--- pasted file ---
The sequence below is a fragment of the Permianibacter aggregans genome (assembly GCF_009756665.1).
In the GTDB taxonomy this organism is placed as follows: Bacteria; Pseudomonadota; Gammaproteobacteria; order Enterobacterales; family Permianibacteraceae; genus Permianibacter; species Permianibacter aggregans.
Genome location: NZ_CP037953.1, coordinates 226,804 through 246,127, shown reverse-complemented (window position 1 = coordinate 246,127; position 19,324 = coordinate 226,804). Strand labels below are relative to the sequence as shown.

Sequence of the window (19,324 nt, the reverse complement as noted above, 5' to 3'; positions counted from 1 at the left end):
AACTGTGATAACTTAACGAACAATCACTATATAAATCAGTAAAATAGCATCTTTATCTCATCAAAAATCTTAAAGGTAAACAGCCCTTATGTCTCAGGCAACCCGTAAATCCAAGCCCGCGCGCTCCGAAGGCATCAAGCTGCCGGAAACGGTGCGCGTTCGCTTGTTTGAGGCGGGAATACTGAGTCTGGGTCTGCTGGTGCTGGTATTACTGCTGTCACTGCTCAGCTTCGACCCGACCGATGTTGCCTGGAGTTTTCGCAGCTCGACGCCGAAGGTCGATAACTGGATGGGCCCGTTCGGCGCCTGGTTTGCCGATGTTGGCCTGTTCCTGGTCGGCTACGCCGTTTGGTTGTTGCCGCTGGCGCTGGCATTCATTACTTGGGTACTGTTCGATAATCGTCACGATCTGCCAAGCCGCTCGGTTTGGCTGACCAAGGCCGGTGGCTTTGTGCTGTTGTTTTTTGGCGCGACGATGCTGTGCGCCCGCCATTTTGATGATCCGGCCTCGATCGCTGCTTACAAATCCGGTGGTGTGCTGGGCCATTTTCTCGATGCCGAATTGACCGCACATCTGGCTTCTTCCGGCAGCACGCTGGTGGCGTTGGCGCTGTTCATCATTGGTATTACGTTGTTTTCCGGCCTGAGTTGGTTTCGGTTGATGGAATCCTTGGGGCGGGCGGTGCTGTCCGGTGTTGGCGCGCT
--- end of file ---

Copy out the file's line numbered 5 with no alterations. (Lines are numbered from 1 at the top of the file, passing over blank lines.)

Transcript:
AACTGTGATAACTTAACGAACAATCACTATATAAATCAGTAAAATAGCATCTTTATCTCATCAAAAATCTTAAAGGTAAACAGCCCTTATGTCTCAGGCAACCCGTAAATCCAAGCCCGCGCGCTCCGAAGGCATCAAGCTGCCGGAAACGGTGCGCGTTCGCTTGTTTGAGGCGGGAATACTGAGTCTGGGTCTGCTGGTGCTGGTATTACTGCTGTCACTGCTCAGCTTCGACCCGACCGATGTTGCCTGGAGTTTTCGCAGCTCGACGCCGAAGGTCGATAACTGGATGGGCCCGTTCGGCGCCTGGTTTGCCGATGTTGGCCTGTTCCTGGTCGGCTACGCCGTTTGGTTGTTGCCGCTGGCGCTGGCATTCATTACTTGGGTACTGTTCGATAATCGTCACGATCTGCCAAGCCGCTCGGTTTGGCTGACCAAGGCCGGTGGCTTTGTGCTGTTGTTTTTTGGCGCGACGATGCTGTGCGCCCGCCATTTTGATGATCCGGCCTCGATCGCTGCTTACAAATCCGGTGGTGTGCTGGGCCATTTTCTCGATGCCGAATTGACCGCACATCTGGCTTCTTCCGGCAGCACGCTGGTGGCGTTGGCGCTGTTCATCATTGGTATTACGTTGTTTTCCGGCCTGAGTTGGTTTCGGTTGATGGAATCCTTGGGGCGGGCGGTGCTGTCCGGTGTTGGCGCGCT